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Architecture, Best Practices, Cities, Community Engagement, Sustainable Development, Urban Design, Urban Planning, Weekly Roundup

Weekly Roundup 062– 30th April to 6th May

FEATURE REPORT/ ARTICLE OF THE WEEK


UDC Weekly roundup

‘What Would Jane Jacobs Do?’
Authored by Janette Sadik-Khan and Seth Solomonow

This week marked a worldwide celebration of Jane Jacobs’ 100th birthday! Even Google had a lovely doodle in her honour.
Needless to say there were a host of articles online that paid tribute to her work, revisted her work, highlighted her work and so on. Our pick of this week is by none other than Janette Sadik-Khan and Seth Solomonow.
The article posits that ‘it’s not just a matter of livability or quality of life, but a long-term strategy for a denser urban future, one that is environmentally rational and economically vital.’
While also claiming that ‘paradoxically, what is most needed to achieve Jane Jacobs’s vision is to deploy a Robert Moses strategy—redesigning our streets quickly and decisively for an increasingly urban age, this time committed to accommodating population growth and offering residents more options for getting around without a car.’
By the way, how many of you knew that Michael Bloomberg, former New York City Mayor described Sadik-Khan as the child that Jane Jacobs and Robert Moses never had!

Read the whole piece here.

Published by Citylab.

ONLINE PUBLICATION OF THE WEEK


‘Downtown is for People’
Published by Fortune Classic

death-and-life-of-cities
Most of us know that Jane Jacobs’ seminal book was The Death and Life of Great American Cities published in 1961. However, not many know that the book was a culmination of three years of ideation that started with an research publication in Fortune magazine in 1958 called “Downtown is for People”. The piece offered an early view of her ideas on city life, what made it worthwhile for both passersby and local residents. She argued that the “magnetism” of cities was what “made people want to come into the city and to linger there.” She urged readers to “…get out and walk. Walk, and you will see that many of the assumptions on which the [redevelopment] projects depend are visibly wrong.” Cities, she argued, are not like suburbs and should not be made to appeal to the scale and ideals of the suburbs.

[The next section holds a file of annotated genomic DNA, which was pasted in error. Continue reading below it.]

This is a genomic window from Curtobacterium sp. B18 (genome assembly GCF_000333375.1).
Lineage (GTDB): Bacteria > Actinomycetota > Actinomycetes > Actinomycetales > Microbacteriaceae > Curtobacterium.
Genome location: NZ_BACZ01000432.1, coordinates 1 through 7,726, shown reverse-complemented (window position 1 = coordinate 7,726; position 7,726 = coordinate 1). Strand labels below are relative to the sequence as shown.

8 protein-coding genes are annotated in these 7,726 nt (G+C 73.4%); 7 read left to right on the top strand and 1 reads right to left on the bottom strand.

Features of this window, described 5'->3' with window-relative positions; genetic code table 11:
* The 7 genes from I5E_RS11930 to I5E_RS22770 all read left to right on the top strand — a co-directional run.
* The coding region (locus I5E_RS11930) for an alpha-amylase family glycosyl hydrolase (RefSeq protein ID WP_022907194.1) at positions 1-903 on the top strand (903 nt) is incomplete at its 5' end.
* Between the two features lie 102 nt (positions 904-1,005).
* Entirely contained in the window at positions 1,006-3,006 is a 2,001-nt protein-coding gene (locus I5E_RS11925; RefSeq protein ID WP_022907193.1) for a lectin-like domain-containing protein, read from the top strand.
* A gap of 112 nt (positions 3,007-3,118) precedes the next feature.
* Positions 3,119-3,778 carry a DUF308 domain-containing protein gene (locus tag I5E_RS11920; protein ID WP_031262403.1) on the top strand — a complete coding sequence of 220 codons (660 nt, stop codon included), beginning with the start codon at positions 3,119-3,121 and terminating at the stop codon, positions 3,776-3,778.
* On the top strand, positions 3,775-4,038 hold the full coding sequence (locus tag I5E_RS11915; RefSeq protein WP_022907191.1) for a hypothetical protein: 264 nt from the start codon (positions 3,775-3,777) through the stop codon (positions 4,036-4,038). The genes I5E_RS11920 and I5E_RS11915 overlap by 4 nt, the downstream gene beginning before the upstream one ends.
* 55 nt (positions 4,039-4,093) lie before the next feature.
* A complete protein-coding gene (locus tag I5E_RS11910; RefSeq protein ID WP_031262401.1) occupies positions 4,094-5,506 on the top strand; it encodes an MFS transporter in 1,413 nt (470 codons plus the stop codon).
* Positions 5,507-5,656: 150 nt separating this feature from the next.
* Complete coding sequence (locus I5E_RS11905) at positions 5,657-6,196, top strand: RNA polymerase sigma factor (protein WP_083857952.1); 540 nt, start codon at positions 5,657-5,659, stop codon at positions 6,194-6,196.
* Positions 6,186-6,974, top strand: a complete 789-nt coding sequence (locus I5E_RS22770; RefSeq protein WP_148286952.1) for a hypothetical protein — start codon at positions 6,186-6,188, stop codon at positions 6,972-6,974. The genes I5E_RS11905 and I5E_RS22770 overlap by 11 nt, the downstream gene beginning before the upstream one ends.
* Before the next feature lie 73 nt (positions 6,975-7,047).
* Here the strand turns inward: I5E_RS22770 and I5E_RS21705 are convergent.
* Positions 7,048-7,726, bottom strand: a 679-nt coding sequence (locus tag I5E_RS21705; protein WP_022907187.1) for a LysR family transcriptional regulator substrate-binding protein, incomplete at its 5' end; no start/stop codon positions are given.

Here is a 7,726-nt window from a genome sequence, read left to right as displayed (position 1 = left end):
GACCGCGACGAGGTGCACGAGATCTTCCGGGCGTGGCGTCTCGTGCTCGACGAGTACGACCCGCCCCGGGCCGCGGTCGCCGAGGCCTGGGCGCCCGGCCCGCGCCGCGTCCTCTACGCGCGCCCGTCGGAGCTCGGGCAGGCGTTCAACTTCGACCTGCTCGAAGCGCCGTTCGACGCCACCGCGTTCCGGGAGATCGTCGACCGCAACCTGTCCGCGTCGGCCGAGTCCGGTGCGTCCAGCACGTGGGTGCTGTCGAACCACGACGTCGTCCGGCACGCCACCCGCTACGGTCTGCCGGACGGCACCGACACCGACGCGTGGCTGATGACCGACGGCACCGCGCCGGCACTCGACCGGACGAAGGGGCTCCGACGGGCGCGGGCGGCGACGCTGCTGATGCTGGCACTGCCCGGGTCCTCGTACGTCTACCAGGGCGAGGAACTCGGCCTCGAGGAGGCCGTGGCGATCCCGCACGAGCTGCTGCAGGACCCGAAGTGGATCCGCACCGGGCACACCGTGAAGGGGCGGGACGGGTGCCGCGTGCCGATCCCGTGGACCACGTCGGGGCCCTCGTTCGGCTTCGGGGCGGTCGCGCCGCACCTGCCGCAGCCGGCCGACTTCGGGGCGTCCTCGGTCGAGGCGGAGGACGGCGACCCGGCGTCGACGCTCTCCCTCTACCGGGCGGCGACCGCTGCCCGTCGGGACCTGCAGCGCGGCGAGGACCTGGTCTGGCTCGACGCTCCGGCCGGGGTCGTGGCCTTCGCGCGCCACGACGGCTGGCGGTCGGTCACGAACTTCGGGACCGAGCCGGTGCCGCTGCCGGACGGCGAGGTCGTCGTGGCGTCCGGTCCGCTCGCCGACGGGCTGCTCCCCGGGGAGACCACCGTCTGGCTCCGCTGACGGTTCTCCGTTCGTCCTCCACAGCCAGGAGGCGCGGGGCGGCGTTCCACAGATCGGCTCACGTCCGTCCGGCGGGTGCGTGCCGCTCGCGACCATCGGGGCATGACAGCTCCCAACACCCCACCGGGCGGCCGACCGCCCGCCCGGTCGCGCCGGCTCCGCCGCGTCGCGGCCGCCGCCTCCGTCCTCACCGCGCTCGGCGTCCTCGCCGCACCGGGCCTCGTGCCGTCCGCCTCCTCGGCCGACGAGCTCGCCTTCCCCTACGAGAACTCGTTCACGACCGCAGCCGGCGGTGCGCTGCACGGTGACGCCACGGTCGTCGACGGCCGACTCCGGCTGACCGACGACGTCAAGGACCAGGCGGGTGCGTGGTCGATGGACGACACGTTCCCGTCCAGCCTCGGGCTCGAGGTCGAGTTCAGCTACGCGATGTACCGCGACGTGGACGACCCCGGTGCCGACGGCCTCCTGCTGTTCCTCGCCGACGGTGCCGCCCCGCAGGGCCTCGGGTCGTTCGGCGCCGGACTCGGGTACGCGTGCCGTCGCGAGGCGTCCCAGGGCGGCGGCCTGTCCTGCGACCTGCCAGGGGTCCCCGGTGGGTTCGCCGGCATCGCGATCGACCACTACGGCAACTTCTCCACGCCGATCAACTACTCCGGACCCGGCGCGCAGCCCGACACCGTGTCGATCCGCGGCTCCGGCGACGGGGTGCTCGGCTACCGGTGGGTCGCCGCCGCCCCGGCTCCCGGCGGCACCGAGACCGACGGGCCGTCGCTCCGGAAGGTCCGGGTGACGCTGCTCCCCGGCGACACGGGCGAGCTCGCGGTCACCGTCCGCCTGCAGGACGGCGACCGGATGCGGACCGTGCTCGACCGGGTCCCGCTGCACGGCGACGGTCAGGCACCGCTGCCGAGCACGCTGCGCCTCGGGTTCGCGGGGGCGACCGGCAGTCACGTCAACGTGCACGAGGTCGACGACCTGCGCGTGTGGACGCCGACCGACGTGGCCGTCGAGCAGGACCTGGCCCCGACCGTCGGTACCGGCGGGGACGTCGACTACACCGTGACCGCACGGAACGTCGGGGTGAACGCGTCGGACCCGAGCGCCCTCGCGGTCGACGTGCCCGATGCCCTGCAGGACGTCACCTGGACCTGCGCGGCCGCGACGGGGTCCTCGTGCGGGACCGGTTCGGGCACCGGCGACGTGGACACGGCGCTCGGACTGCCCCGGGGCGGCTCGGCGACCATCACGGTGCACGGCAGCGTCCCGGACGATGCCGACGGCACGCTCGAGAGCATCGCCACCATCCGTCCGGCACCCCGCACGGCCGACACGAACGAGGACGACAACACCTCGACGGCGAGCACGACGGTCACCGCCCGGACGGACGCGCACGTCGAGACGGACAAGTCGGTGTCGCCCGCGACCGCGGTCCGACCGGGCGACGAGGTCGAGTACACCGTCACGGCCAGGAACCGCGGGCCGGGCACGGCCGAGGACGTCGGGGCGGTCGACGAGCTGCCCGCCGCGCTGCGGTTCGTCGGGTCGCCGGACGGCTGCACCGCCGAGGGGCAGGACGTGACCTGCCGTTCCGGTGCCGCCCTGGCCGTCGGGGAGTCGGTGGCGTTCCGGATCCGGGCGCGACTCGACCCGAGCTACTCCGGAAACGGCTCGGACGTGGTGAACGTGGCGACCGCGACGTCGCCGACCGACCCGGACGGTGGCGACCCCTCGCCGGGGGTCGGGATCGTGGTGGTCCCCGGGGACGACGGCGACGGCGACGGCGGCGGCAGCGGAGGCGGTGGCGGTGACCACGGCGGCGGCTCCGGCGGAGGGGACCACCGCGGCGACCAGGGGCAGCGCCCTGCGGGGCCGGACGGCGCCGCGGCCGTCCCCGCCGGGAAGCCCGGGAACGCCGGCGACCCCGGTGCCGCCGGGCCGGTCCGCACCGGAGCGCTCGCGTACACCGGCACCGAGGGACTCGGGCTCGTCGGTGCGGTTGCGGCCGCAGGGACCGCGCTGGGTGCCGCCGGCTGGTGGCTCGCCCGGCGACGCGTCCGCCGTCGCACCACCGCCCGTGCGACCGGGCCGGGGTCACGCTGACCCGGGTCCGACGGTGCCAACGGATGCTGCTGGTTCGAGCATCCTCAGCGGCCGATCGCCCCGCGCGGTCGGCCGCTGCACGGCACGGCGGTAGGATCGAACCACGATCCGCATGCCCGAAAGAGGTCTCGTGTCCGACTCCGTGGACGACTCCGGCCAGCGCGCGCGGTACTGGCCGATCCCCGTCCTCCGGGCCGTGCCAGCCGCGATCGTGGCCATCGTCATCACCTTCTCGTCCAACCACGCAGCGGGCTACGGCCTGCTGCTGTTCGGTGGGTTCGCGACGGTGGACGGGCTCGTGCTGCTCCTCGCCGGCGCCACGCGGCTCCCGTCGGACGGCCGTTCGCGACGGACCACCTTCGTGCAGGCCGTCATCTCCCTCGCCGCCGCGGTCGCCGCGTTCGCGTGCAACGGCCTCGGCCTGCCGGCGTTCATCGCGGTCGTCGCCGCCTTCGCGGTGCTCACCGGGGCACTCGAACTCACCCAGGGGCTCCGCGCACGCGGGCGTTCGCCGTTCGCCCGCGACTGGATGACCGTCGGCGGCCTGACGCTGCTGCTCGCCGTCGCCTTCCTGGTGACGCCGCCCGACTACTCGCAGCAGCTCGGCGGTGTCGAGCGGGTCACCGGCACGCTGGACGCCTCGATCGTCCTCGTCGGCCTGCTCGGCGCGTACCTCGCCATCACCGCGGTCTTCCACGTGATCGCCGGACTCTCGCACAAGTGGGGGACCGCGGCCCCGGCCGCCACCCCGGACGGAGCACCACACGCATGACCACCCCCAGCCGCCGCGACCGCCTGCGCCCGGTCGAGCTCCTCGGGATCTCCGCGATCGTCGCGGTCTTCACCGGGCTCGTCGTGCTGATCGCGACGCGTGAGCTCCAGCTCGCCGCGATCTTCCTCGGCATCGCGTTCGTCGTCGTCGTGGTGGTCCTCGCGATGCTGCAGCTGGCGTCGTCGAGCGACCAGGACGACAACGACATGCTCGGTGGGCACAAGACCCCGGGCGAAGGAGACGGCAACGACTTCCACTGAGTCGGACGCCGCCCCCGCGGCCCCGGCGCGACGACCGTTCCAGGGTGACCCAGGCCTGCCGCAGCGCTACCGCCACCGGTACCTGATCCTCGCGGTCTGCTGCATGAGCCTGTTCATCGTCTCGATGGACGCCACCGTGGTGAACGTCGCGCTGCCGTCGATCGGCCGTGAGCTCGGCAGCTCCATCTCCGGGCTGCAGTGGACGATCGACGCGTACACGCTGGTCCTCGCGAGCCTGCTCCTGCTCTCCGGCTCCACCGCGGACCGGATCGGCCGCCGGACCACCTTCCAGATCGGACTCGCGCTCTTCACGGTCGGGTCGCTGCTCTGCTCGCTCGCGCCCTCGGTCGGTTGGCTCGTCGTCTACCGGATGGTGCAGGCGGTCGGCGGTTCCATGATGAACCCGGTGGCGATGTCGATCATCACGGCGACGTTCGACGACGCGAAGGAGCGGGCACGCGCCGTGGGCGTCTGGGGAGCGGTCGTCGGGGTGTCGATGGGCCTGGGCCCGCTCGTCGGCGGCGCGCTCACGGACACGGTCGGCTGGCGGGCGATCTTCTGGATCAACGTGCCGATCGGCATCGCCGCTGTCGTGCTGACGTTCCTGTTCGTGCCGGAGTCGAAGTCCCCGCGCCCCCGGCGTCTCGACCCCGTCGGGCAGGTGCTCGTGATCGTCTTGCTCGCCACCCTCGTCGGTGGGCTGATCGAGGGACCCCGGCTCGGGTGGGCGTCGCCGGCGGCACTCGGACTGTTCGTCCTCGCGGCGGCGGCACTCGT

Read the publication here.

VIDEO/ PODCAST OF THE WEEK


‘Remembering Jane Jacobs’
Created by Jim Epstein

An appreciation of the great urban critic and author Jane Jacobs that aired on Channel Thirteen the week following Jacob’s death in 2006.

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About Vidhya Mohankumar

Vidhya Mohankumar is an architect and urban designer with over a decade of work experience in India, Ireland and the United States and a passion for creating livable and sustainable cities. She is the founder of Urban Design Collective (UDC), a non-profit organization that works as a collaborative platform to create better cities through community engagement. Vidhya also advocates sustainable development through training and capacity building programmes for various stakeholder groups and also within academia through her association with a number of universities as guest faculty. In other parallel albeit real universes, she is a wishful artist, an avid wanderer, a constant gardener and a newly enthused cook.

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